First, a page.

Oscar says, “We want Franklin Avenue to prosper and us to get the overflow!” Both churches will appreciate the prayers.

5) “I had to come today,” said a pastor from Reserve, a community some 25 miles west of New Orleans. It was our weekly pastors meeting, which we reinstituted on September 17 at the request of several. (Wednesdays, 10 am, here at the Baptist Center, 2222 Lakeshore Drive)

He added, “I needed some time with other ministers. It’s lonely out there.”

What makes that comment more poignant is that this minister is not Southern Baptist and his church lies outside our association, the western border of which ends at LaPlace. He has indicated he wants to bring his congregation into BAGNO (the Baptist Association of Greater New Orleans), however, and of course, he will be welcomed.

The point I keep trying to get across to pastors is that they need to spend some time with other ministers on a regular basis. “As iron sharpens iron, so one man sharpens another.” (Proverbs 27:17) That might explain why some of us have grown dull and rusty!

There is a thing about preachers which I call the “Elijah complex.” It goes like this: “I’m the only one still faithful, the last one still holding the tide against the encroachment of sin and the world.”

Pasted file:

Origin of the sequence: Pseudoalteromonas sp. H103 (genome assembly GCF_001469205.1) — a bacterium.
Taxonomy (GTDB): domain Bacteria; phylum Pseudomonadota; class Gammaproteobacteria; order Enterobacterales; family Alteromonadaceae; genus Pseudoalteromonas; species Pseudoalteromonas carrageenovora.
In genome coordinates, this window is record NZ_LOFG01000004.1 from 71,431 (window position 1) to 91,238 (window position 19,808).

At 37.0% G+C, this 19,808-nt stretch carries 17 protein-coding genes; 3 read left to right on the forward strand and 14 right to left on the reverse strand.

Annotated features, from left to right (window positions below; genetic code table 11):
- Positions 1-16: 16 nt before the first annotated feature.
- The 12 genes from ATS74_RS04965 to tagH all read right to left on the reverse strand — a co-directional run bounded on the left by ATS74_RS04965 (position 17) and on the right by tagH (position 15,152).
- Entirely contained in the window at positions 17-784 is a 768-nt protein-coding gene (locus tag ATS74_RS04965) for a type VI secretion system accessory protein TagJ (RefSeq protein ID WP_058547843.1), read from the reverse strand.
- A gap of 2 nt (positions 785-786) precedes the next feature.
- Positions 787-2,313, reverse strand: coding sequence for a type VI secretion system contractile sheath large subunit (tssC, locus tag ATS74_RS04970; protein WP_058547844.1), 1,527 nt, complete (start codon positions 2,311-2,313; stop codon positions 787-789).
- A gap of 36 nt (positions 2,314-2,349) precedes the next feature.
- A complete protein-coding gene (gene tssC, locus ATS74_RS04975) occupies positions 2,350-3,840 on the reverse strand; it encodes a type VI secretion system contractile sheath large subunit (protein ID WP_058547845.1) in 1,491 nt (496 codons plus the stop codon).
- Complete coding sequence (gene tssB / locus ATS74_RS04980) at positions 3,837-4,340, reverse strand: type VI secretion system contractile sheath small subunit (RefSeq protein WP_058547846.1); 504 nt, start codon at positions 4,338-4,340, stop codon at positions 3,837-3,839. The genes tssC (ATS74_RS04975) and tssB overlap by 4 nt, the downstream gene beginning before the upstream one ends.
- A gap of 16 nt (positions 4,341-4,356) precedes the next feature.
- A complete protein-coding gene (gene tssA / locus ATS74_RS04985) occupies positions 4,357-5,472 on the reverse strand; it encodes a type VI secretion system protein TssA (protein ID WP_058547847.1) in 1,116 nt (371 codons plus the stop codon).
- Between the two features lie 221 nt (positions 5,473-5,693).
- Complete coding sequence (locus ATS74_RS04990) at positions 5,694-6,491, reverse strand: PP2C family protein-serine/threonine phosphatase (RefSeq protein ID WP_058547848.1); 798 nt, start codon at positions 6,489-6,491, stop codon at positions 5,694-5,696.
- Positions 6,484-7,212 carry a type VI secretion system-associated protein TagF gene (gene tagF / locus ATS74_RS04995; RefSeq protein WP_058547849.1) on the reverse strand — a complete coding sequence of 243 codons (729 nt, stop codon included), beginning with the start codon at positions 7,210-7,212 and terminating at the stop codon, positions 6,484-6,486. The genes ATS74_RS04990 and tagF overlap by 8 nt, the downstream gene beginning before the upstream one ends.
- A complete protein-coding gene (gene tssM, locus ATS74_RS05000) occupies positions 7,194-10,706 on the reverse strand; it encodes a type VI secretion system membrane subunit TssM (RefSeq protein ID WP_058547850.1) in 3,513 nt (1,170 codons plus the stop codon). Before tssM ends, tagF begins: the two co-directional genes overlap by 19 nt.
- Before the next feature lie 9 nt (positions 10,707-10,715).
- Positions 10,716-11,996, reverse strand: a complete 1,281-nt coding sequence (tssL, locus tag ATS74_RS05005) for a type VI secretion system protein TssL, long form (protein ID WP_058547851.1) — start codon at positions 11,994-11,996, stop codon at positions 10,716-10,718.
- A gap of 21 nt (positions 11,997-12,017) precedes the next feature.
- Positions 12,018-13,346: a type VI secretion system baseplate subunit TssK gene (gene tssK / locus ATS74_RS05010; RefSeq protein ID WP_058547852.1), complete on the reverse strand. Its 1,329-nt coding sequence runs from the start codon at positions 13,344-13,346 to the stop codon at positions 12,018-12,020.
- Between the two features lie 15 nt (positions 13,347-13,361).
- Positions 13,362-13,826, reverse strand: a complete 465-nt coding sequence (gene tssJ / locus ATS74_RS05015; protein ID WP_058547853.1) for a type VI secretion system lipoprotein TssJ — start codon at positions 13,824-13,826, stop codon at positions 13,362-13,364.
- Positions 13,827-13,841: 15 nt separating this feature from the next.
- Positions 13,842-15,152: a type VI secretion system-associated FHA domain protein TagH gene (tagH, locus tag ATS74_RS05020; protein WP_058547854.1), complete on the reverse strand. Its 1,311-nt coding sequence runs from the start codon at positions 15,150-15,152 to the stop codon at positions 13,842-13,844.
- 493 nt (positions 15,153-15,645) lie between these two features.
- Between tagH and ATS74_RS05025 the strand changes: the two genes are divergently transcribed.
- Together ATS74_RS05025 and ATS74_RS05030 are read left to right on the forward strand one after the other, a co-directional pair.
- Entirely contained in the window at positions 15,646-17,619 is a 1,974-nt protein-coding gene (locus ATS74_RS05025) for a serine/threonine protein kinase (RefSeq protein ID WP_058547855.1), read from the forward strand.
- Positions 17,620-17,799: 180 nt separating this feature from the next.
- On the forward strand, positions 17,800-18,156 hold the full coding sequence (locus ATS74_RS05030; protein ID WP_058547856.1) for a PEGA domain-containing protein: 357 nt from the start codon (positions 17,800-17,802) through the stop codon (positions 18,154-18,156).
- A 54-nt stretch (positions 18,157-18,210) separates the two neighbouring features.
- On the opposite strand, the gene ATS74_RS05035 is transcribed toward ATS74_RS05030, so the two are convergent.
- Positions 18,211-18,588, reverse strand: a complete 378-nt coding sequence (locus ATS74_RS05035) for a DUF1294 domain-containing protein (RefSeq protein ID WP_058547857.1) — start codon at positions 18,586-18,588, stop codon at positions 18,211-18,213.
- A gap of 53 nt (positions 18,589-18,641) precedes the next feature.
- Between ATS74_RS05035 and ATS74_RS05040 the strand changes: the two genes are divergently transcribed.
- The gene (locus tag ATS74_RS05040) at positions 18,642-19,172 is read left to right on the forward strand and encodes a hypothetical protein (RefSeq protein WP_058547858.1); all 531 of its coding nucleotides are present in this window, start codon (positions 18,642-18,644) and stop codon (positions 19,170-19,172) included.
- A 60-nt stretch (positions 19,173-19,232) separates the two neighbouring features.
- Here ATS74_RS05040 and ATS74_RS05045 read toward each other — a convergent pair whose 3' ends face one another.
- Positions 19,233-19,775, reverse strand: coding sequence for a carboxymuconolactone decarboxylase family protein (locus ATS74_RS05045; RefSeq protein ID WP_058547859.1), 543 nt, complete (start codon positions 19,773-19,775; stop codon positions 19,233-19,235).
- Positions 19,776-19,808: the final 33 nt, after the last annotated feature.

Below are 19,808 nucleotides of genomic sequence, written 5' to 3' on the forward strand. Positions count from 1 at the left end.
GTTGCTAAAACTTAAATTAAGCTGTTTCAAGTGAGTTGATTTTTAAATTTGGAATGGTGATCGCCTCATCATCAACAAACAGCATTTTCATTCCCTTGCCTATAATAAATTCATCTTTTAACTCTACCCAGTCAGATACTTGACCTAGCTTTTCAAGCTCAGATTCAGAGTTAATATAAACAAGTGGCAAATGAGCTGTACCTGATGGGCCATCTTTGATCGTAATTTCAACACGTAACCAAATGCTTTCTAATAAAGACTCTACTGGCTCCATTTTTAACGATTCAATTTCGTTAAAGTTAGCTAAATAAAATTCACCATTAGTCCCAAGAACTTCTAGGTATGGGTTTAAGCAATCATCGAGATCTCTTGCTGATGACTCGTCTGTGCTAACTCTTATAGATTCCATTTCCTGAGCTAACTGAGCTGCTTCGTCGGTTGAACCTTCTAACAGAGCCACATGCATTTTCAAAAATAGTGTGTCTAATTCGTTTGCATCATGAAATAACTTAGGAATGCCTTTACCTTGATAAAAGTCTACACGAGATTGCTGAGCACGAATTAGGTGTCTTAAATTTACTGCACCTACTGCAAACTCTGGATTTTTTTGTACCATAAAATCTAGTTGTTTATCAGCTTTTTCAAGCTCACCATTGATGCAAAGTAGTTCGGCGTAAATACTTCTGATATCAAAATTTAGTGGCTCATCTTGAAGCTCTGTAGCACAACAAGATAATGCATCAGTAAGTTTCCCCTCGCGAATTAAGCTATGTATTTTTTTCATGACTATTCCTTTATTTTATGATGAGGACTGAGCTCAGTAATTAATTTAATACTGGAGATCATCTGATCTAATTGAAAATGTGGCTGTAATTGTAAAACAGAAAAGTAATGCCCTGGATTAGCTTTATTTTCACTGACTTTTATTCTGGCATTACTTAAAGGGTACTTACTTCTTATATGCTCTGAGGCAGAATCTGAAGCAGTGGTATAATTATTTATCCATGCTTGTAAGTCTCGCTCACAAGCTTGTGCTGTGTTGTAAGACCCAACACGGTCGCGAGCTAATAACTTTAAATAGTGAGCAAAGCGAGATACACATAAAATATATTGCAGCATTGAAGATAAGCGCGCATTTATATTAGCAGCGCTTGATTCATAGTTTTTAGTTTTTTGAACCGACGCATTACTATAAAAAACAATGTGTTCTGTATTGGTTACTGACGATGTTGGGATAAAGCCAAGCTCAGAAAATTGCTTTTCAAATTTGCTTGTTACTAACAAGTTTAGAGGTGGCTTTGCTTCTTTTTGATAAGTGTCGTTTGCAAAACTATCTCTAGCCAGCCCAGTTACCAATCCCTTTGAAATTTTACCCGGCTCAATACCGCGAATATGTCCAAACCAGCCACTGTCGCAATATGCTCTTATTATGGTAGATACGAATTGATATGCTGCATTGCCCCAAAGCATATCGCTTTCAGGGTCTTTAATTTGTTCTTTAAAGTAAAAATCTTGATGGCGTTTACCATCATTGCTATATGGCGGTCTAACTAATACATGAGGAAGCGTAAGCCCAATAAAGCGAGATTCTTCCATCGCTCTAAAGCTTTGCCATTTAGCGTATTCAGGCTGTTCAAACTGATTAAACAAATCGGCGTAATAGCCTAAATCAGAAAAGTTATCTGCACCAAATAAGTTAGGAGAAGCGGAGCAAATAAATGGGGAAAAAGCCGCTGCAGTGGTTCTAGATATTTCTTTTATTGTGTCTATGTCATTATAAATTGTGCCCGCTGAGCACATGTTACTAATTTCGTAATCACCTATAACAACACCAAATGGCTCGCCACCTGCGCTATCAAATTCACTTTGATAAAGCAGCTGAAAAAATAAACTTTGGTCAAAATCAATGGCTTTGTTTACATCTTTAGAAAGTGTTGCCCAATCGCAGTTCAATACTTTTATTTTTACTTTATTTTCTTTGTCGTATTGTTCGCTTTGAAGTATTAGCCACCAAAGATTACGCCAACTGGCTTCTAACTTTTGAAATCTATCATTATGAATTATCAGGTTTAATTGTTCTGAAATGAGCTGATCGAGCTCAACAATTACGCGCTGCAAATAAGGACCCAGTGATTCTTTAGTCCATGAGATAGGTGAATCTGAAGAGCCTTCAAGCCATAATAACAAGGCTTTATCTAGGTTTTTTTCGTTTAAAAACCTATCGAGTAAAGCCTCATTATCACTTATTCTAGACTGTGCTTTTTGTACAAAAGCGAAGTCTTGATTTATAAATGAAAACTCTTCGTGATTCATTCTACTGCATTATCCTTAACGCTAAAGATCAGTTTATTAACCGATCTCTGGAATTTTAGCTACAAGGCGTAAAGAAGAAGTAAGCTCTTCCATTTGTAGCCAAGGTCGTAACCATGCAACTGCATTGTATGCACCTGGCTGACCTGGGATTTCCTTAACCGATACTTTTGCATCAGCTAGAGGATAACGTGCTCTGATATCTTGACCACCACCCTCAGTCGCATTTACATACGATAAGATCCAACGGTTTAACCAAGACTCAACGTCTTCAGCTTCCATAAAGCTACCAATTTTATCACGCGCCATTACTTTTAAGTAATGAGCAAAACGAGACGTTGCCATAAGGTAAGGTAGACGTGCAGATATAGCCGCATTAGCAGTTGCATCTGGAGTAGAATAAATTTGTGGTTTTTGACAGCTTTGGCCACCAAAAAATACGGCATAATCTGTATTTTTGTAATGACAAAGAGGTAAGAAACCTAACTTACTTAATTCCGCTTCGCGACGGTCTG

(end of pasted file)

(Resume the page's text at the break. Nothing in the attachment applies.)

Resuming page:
Meanwhile, if you recall this lesson from I Kings 19, God replied something like, “I beg your pardon–I still have seven thousand faithful who have not bowed the knee to idols.”

The lone-ranger-syndrome is alive and well in the ministry, and if you ask me, it’s destroying our pastors and hurting our churches. One of the best things a minister can do for his work and his own mental health is to spend an hour or so every week with his brethren, just talking and sharing, laughing and learning. Hanging out. And I’m not talking about sitting in a room and listening to someone speak. I’m talking about activities like sitting across the booth at McDonald’s and sharing coffee or an ice cream cone while talking about whatever is on the minds of those present.

Our God is a social God who created mankind for fellowship. James Weldon Johnson’s “God’s Trombones” pictures the Creator saying, “I’m lonely—I’ll make me a man!”

Genesis tells us that after creating the world and pronouncing everything good, the Lord found one thing that was not right. “It is not good for man to be alone.”

There are two things one cannot be alone: married and a Christian. God ordained a spouse for the married one and a church for believers. Likewise, all through the New Testament, it’s apparent that the preachers/missionaries/apostles were to work in teams and not alone.